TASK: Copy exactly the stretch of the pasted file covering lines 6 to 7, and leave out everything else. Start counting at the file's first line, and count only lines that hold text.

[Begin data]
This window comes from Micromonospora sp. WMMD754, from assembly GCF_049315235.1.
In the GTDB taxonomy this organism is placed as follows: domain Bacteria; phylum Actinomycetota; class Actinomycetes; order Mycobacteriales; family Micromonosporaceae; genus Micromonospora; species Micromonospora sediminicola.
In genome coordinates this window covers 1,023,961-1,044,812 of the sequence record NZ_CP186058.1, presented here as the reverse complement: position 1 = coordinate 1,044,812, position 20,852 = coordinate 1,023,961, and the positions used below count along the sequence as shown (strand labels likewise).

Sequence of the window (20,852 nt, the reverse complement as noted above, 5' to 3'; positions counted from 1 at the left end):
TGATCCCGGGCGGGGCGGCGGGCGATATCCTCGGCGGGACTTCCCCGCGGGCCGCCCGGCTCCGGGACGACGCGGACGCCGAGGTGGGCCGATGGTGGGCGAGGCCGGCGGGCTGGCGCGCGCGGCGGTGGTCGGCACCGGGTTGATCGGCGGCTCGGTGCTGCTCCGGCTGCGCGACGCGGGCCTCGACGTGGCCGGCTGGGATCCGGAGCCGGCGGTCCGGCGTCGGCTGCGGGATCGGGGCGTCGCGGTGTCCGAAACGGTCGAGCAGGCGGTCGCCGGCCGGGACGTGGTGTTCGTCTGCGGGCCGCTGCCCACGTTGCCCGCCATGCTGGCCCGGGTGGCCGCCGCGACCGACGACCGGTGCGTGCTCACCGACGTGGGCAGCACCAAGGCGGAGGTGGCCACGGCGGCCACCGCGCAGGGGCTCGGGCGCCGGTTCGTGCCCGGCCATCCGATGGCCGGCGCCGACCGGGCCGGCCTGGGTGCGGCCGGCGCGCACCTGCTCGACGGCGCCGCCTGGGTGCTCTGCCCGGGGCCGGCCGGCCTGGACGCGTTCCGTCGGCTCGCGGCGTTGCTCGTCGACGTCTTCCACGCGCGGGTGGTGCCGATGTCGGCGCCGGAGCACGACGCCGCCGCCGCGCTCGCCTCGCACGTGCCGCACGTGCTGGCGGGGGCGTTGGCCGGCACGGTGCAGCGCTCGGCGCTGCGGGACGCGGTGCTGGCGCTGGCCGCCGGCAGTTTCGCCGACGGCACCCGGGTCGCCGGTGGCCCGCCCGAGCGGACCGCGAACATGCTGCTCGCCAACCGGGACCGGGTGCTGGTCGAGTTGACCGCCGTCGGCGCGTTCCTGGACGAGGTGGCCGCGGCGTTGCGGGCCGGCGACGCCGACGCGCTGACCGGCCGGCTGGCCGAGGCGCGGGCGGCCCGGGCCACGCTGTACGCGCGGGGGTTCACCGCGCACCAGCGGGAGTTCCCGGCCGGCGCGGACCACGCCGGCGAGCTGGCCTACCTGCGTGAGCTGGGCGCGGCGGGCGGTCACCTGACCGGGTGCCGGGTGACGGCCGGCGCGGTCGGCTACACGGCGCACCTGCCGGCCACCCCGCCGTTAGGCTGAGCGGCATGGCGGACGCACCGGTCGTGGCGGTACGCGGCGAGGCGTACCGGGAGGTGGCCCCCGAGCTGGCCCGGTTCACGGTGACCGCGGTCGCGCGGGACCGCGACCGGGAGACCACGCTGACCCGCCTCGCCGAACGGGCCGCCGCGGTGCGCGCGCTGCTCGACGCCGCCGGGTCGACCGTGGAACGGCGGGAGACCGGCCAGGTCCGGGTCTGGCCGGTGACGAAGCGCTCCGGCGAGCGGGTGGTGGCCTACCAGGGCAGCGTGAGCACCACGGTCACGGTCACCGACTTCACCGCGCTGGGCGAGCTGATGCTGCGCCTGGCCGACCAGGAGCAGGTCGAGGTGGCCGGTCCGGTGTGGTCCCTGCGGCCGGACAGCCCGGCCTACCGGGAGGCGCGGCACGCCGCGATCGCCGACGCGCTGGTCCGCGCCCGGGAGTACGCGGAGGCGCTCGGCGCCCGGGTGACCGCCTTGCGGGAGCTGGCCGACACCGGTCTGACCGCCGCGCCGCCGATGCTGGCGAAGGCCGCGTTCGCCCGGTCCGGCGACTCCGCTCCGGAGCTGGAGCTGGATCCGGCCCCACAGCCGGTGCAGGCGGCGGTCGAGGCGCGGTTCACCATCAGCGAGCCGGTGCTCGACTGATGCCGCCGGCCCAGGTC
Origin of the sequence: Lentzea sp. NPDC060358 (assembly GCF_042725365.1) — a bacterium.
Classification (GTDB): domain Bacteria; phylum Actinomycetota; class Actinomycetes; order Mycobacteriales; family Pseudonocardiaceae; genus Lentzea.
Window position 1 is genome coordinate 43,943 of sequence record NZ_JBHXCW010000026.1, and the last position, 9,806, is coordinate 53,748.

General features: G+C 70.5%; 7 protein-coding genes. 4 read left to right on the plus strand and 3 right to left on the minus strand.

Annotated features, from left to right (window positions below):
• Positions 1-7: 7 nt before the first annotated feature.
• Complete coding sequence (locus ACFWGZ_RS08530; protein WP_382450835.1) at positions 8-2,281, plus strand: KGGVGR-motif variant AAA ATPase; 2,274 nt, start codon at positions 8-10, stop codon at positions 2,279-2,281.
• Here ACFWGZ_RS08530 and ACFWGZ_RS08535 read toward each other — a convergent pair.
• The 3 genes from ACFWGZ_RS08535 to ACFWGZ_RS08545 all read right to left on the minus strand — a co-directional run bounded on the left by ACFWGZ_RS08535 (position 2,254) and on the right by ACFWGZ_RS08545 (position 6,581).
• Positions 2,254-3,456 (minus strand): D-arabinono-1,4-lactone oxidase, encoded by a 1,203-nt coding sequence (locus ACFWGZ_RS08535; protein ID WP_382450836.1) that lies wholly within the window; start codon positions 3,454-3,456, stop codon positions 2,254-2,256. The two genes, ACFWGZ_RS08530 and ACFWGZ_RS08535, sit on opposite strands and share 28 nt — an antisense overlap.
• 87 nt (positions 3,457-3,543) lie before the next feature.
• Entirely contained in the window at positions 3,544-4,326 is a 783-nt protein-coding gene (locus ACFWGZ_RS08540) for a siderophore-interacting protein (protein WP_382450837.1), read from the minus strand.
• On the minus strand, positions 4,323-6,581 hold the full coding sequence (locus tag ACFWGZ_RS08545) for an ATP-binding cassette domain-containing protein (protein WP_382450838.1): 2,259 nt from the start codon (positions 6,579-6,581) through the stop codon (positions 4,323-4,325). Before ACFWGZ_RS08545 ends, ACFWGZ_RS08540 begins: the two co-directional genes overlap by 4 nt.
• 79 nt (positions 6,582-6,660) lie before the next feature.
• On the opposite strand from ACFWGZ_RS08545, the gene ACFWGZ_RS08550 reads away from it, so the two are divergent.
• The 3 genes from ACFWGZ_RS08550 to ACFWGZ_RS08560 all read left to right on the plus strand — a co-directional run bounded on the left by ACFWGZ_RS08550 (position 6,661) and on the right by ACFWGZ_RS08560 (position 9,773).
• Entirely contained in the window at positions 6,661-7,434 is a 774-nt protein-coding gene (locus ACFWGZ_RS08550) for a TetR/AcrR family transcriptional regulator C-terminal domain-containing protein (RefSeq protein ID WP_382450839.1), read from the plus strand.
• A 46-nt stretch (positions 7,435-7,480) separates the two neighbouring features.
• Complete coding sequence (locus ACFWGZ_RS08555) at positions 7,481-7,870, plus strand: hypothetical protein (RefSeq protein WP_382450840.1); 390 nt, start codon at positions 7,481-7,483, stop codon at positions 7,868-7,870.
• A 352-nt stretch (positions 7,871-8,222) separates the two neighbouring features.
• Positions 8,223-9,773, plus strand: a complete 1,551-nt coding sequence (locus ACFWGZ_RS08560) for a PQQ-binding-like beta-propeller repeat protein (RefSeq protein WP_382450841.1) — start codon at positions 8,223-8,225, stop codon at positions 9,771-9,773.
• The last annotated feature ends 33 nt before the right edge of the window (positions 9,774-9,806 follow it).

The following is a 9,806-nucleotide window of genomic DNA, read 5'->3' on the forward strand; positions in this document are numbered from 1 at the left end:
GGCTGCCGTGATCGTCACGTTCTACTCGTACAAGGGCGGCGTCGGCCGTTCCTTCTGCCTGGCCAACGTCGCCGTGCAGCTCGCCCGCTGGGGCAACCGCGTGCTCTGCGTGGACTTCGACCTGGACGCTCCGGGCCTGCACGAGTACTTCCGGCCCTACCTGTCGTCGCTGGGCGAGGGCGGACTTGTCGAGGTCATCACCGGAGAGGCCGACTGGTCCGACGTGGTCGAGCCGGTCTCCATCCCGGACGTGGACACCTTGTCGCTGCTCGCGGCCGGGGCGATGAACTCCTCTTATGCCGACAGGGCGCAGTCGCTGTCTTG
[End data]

Origin of the sequence: Lentzea sp. NPDC060358 (assembly GCF_042725365.1) — a bacterium.
Classification (GTDB): domain Bacteria; phylum Actinomycetota; class Actinomycetes; order Mycobacteriales; family Pseudonocardiaceae; genus Lentzea.